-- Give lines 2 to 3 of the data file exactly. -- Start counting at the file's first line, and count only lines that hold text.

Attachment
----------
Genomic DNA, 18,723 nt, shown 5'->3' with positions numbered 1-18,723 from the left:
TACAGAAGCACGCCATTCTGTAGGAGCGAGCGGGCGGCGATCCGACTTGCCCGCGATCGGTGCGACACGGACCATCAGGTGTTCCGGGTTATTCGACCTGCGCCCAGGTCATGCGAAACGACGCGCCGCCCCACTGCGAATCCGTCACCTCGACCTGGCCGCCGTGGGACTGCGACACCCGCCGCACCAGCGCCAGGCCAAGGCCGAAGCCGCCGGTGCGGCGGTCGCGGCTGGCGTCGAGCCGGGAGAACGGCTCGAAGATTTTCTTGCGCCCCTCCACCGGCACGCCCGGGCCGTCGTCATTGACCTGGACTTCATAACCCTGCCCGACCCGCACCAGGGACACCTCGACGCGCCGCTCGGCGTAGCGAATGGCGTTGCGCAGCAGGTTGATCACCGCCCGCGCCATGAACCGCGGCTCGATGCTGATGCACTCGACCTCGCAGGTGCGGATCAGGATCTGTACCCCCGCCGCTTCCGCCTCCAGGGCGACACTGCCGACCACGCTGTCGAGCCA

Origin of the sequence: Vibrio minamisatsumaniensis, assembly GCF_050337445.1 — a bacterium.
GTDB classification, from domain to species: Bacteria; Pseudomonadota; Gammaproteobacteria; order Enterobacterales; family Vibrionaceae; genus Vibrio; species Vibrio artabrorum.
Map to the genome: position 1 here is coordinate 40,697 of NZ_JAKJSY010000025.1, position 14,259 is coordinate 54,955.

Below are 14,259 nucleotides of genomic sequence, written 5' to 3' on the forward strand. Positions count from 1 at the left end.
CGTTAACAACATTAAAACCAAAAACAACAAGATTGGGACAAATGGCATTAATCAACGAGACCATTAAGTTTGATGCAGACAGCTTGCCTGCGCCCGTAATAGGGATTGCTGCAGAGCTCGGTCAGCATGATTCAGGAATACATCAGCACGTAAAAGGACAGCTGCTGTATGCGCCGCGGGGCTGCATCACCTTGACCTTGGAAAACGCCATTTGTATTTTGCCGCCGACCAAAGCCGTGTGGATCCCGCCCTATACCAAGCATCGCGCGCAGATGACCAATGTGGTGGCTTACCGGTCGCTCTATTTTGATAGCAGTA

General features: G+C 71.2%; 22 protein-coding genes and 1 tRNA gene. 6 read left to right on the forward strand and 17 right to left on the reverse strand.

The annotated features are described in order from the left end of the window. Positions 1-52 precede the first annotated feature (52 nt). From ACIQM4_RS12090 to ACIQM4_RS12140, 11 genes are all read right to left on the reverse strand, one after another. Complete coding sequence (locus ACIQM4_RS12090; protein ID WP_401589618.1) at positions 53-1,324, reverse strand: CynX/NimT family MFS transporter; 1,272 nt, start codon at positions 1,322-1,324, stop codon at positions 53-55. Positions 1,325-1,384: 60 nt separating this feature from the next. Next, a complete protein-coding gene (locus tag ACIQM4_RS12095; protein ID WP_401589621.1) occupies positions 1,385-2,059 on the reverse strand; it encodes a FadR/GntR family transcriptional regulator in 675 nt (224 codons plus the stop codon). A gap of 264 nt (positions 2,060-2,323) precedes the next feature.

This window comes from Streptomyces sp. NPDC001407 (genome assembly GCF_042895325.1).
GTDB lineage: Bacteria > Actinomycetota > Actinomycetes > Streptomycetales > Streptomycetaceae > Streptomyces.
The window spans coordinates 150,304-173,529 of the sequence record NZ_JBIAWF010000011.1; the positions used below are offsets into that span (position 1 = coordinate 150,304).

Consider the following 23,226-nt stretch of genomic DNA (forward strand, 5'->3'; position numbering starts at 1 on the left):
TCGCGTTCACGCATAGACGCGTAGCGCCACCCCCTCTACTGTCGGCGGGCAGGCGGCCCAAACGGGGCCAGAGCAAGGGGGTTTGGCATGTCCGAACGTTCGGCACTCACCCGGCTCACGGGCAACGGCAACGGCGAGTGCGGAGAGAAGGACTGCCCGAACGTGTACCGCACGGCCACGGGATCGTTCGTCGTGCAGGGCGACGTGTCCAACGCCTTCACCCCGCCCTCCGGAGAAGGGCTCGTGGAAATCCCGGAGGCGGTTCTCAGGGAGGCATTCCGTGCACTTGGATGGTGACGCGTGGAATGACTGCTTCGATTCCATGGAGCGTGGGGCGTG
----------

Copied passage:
TACAGAAGCACGCCATTCTGTAGGAGCGAGCGGGCGGCGATCCGACTTGCCCGCGATCGGTGCGACACGGACCATCAGGTGTTCCGGGTTATTCGACCTGCGCCCAGGTCATGCGAAACGACGCGCCGCCCCACTGCGAATCCGTCACCTCGACCTGGCCGCCGTGGGACTGCGACACCCGCCGCACCAGCGCCAGGCCAAGGCCGAAGCCGCCGGTGCGGCGGTCGCGGCTGGCGTCGAGCCGGGAGAACGGCTCGAAGATTTTCTTGCGCCCCTCCACCGGCACGCCCGGGCCGTCGTCATTGACCTGGACTTCATAACCCTGCCCGACCCGCACCAGGGACACCTCGACGCGCCGCTCGGCGTAGCGAATGGCGTTGCGCAGCAGGTTGATCACCGCCCGCGCCATGAACCGCGGCTCGATGCTGATGCACTCGACCTCGCAGGTGCGGATCAGGATCTGTACCCCCGCCGCTTCCGCCTCCAGGGCGACACTGCCGACCACGCTGTCGAGCCA

Origin of the sequence: Vibrio minamisatsumaniensis, assembly GCF_050337445.1 — a bacterium.